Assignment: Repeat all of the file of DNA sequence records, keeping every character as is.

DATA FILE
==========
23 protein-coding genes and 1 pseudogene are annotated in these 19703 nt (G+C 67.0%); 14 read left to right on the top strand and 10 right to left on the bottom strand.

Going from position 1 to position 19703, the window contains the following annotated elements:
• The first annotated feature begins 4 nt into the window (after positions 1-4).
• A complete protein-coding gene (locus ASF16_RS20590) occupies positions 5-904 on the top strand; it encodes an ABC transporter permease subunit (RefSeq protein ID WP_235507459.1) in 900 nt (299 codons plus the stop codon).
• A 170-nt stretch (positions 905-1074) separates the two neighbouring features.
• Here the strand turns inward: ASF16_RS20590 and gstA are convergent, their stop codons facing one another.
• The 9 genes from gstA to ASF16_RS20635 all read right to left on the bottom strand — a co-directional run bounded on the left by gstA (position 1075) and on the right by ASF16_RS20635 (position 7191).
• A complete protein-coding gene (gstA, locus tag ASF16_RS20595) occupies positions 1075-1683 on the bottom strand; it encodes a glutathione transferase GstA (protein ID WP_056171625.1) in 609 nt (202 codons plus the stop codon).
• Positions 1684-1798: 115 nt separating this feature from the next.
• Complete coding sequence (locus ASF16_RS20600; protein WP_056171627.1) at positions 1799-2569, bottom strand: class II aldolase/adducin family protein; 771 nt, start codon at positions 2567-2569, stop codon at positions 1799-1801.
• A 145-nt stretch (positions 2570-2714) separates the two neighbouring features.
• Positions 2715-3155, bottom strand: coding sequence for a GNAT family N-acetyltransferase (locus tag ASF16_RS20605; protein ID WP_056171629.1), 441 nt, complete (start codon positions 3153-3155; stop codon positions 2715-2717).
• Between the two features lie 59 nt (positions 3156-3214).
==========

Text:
23 protein-coding genes and 1 pseudogene are annotated in these 19703 nt (G+C 67.0%); 14 read left to right on the top strand and 10 right to left on the bottom strand.

Going from position 1 to position 19703, the window contains the following annotated elements:
• The first annotated feature begins 4 nt into the window (after positions 1-4).
• A complete protein-coding gene (locus ASF16_RS20590) occupies positions 5-904 on the top strand; it encodes an ABC transporter permease subunit (RefSeq protein ID WP_235507459.1) in 900 nt (299 codons plus the stop codon).
• A 170-nt stretch (positions 905-1074) separates the two neighbouring features.
• Here the strand turns inward: ASF16_RS20590 and gstA are convergent, their stop codons facing one another.
• The 9 genes from gstA to ASF16_RS20635 all read right to left on the bottom strand — a co-directional run bounded on the left by gstA (position 1075) and on the right by ASF16_RS20635 (position 7191).
• A complete protein-coding gene (gstA, locus tag ASF16_RS20595) occupies positions 1075-1683 on the bottom strand; it encodes a glutathione transferase GstA (protein ID WP_056171625.1) in 609 nt (202 codons plus the stop codon).
• Positions 1684-1798: 115 nt separating this feature from the next.
• Complete coding sequence (locus ASF16_RS20600; protein WP_056171627.1) at positions 1799-2569, bottom strand: class II aldolase/adducin family protein; 771 nt, start codon at positions 2567-2569, stop codon at positions 1799-1801.
• A 145-nt stretch (positions 2570-2714) separates the two neighbouring features.
• Positions 2715-3155, bottom strand: coding sequence for a GNAT family N-acetyltransferase (locus tag ASF16_RS20605; protein ID WP_056171629.1), 441 nt, complete (start codon positions 3153-3155; stop codon positions 2715-2717).
• Between the two features lie 59 nt (positions 3156-3214).